Coaches with Cajones

The other day I was reminded that when I left high school behind, I really left it behind.  I was with a fabulous group of women from my former high school and it was pointed out to me how little I remembered about the teachers who were the faces of my classes for four years.  I was brought together with a former high school P.E. teacher, and honestly I couldn’t have told you she was a P.E. teacher at our school (even though she was the one of only two phys ed teachers at Manhattan High School for all the years I was there).

The only way I remember her is because she was the gymnastics coach.  In my sophomore year of high school I tried out for the gymnastics team.  Now, any of you who know me realize I don’t have the physique or the make up of a gymnast, but at the time I thought I was one.  Way back in the day I found out I was dreadfully wrong.  I didn’t have a clue what it took to make a high school gymnastics’ team.  I had nothing to bring to the table, but I didn’t realize that until the fateful night I got the call from our gymnastics coach.  She was very sorry, she said.  She had no choice but to cut me from the team I so badly wanted to join.  She went on to tell me all of the things I could work on for next year so I could make the team.  At that point, though, my brain had shut down.  I decided I was done with gymnastics and the woman who coached the team.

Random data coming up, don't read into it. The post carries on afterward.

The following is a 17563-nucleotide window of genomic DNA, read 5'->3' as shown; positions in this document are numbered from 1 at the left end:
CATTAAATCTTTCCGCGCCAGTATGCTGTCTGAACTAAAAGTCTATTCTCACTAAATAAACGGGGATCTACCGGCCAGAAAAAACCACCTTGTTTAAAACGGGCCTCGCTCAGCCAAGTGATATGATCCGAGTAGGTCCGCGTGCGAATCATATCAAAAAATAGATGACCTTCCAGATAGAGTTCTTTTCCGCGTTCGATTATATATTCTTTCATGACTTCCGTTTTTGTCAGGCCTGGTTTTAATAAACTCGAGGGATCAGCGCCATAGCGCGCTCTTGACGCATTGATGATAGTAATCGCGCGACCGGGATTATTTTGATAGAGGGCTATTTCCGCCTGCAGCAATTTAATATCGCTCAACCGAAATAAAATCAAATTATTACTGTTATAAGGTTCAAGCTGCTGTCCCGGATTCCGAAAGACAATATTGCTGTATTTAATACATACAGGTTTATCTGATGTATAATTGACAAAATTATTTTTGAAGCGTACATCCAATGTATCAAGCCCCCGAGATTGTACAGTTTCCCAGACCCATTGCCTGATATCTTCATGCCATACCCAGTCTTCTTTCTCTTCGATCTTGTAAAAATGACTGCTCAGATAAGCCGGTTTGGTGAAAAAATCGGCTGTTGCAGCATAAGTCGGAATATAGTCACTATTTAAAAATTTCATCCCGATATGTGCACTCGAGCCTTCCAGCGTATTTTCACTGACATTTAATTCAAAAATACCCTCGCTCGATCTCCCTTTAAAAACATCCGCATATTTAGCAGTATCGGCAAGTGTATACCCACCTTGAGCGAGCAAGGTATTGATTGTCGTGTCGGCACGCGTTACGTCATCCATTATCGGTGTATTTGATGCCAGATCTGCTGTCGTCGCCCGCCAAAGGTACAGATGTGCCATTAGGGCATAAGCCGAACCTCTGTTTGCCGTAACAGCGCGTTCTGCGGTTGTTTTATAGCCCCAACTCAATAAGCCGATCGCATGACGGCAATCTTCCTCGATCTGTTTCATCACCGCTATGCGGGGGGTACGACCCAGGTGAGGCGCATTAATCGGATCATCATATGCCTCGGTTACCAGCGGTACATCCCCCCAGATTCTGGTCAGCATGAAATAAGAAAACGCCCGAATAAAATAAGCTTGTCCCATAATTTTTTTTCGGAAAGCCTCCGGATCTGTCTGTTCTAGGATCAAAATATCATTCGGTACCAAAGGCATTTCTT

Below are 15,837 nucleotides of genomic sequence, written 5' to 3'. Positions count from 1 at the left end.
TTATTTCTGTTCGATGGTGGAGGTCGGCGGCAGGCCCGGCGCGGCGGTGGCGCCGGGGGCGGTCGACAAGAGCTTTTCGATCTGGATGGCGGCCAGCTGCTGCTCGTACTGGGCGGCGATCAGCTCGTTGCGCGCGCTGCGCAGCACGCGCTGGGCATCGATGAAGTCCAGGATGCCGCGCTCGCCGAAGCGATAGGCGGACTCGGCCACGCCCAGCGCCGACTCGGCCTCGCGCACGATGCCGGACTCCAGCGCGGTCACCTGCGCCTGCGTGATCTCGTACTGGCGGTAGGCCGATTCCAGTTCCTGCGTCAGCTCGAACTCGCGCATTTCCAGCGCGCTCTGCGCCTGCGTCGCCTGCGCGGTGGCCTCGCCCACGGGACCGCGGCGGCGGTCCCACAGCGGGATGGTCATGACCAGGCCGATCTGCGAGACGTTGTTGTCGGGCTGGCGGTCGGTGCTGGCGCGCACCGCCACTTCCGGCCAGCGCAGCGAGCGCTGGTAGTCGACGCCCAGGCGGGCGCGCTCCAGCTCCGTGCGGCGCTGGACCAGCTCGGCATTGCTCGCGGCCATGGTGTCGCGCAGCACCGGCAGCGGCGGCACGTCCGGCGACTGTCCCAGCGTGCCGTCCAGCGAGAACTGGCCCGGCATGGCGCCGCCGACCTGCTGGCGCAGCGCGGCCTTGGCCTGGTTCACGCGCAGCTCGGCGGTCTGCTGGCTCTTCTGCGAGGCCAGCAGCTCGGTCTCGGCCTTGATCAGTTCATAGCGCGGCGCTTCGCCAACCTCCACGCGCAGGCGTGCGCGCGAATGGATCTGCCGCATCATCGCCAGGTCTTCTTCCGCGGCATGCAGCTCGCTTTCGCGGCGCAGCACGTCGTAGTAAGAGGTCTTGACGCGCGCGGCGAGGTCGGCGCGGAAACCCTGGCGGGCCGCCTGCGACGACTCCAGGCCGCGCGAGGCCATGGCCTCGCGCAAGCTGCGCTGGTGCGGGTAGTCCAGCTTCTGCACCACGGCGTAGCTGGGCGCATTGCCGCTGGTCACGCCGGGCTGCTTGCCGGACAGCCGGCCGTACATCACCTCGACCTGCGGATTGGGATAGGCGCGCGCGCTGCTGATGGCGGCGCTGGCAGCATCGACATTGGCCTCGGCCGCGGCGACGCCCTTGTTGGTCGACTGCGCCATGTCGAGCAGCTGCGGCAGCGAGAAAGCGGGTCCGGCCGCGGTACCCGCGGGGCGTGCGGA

I hadn’t really thought about her and how she impacted my life until I saw her the other night for the first time since I left high school~ like I said, when I left high school I really left high school.  I didn’t see any reason to look back.  But now I realize how important it is to look back from time to time.

This is one of those times…

Looking back after all of these years I now see what a tremendous heart she had for the kids entrusted to her.  And she had one giant set of cajones.  She had the courage and bravery to do something I don’t see very often in coaches these days.  She had the balls to call me herself and apologize to me for cutting me from the team.  She went on to give me advice and encouragement on how to make the team the next year.  She didn’t have to do that.  She could have just posted a roster and been done with it.  But she didn’t.  And she has my undying respect for how she handled herself.

I wish all coaches could, and would, have the courage to do this very thing for the kids they coach.  I wish more coaches had balls and a heart.  I wish all coaches could see that, in the end, these are kids and these are their dreams.  They deserve the respect that comes with knowing what they did wrong, and they deserve to be told how to improve.  What each child then chooses to do with the coach’s words is up to that child.  For me, it was a chance to try my hand a golf where I sucked just as badly but made the team anyway.  And this was a life lesson for me.  The next time I got cut from something, I knew it wasn’t the end of the world, and I knew to ask why.

So, Thank You Coach for having such a big heart and an even bigger set of cajones!  I hope my kiddos are lucky enough to have more coaches like you in their lives.

Oh, for the love of my children….

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